"Rule # 9 If you're out riding in bad weather it means you are a badass. Period."
This is a book of rules, 95 rules, that true cyclists must follow. It is aimed at the road cyclist, people who take cycling very seriously and ride to win. That's not me, so I found that a lot of the rules in the book are ones that I have already broken or were things I never considered, such as "Rule # 56 Espresso or macchiato only." The authors state that if you have a pre or post-ride coffee it must only be espresso or macchiato and "In Europe, the waiter is allowed to slap your face when you order a soy latte. If he is a good waiter, and you are a Cyclist, he will really step into that slap."
There is much about this book that sounds ridiculous, particularly to non-cyclists and I am sure that the authors were having a bit of a laugh rather than taking everything seriously. It had me laughing at the thought of people who actually abide by these rules. However, there is no doubt that many people take cycling this seriously. For them they aspire to emulate the legends of professional cycling and this means doing things in a certain way.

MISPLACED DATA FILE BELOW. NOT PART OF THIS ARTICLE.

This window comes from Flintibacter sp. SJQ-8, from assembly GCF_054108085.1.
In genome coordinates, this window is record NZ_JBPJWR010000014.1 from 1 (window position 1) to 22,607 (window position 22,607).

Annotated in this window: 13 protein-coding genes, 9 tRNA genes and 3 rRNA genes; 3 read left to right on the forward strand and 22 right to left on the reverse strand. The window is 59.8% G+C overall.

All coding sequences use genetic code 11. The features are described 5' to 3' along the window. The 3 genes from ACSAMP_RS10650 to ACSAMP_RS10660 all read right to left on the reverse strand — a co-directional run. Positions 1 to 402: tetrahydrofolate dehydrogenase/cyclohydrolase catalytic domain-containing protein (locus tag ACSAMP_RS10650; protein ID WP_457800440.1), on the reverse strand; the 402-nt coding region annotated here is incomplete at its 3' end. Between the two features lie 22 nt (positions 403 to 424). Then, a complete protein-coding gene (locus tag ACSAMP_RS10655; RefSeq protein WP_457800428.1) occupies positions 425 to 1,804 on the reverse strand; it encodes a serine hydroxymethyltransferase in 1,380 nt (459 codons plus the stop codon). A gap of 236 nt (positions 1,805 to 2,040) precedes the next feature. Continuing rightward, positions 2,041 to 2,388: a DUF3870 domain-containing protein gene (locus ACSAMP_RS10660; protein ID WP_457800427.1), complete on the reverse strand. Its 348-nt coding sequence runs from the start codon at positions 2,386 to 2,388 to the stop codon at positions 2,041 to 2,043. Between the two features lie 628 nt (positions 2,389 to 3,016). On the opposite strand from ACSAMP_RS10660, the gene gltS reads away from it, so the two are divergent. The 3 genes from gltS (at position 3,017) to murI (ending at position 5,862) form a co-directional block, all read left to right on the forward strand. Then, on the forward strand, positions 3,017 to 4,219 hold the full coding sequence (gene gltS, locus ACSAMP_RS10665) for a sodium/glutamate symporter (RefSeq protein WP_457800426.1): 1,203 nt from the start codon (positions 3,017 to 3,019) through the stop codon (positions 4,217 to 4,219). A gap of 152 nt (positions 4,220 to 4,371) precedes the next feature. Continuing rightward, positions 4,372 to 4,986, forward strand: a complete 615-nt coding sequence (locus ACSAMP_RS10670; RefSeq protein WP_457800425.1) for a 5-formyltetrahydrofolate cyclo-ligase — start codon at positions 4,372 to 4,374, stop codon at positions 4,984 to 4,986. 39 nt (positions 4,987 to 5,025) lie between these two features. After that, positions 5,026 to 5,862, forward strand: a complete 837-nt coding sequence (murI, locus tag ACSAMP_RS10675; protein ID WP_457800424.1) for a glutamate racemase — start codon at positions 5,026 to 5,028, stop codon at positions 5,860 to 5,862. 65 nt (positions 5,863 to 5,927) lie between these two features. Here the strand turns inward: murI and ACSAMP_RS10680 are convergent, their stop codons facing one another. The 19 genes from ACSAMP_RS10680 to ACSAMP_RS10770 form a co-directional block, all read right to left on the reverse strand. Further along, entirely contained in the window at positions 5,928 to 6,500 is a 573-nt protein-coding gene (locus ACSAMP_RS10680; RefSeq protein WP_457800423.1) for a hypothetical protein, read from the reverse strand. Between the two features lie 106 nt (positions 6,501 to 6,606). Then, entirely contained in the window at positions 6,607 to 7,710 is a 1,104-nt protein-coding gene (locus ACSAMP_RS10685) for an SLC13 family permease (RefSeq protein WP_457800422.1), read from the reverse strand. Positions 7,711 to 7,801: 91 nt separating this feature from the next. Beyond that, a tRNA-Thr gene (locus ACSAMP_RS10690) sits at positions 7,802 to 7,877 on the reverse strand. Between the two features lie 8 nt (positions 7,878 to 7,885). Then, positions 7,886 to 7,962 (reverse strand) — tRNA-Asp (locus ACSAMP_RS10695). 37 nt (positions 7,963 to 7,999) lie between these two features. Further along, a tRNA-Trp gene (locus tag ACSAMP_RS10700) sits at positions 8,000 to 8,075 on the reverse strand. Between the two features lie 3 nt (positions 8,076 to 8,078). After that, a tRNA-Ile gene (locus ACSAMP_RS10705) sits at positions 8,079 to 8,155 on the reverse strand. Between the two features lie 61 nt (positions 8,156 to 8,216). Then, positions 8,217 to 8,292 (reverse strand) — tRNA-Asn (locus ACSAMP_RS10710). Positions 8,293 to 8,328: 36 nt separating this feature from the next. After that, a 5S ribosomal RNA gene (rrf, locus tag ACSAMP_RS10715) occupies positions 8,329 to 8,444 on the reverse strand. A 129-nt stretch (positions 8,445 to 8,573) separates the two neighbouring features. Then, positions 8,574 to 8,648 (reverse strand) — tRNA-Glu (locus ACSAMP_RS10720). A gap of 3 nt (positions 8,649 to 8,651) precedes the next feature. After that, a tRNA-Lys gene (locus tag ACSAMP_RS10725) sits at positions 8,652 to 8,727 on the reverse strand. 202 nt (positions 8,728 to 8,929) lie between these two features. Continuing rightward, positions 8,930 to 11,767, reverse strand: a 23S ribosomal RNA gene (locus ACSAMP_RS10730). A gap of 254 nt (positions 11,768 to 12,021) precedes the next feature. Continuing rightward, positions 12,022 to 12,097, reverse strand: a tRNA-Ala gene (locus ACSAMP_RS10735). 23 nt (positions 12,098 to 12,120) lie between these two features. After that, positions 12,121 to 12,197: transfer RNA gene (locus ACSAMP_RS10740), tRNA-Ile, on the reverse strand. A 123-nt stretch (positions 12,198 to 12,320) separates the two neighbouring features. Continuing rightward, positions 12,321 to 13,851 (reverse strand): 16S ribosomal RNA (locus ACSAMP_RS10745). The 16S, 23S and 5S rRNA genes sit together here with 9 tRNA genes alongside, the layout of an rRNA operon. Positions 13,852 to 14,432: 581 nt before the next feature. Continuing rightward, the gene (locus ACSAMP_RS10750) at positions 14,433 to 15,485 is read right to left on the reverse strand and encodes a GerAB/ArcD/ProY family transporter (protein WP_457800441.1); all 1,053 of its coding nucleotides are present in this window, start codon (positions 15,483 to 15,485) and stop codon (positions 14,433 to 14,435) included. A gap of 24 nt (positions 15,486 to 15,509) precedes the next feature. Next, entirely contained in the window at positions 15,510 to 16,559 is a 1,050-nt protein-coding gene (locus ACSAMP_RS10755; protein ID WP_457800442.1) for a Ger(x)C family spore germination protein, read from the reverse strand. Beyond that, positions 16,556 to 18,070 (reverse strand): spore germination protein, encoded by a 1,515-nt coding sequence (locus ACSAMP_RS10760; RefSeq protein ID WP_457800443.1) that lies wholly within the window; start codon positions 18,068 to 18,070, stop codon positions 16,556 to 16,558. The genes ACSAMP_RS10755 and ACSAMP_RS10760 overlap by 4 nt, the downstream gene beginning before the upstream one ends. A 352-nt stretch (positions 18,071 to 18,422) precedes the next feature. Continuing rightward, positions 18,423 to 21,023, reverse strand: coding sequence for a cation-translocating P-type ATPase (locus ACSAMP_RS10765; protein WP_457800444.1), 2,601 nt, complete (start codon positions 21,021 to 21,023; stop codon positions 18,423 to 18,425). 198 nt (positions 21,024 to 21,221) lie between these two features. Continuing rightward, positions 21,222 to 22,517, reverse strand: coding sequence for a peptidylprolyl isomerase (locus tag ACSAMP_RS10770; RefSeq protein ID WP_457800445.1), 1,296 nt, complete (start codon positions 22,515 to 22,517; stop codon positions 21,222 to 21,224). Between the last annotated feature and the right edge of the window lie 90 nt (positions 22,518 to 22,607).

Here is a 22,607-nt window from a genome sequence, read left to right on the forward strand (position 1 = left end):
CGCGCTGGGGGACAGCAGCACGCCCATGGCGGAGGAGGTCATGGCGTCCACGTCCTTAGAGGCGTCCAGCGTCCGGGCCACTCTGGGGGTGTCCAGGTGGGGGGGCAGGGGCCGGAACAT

This extends to what you wear and how you look when riding your bike. For example, shorts must be black and the arms of your sunglasses must be placed over the helmet straps. You are also not permitted to have a full beard or moustache.
I don't intend to follow these rules because I am not that type of cyclist, but I enjoyed the book because it was funny and I could have a laugh at the cyclists who do take it this seriously. I often see road cyclists, usually overtaking me and sometimes I have experienced a look of derision from them as they look me up and down. After reading this book I now know why- they have probably observed that I am breaking many of these rules. I really don't care. I ride my bike because I like to explore my country and choose this as my favourite form of transport. That's the only rules I obey.
My name is Colin Baird and I want to see all of Scotland by bicycle.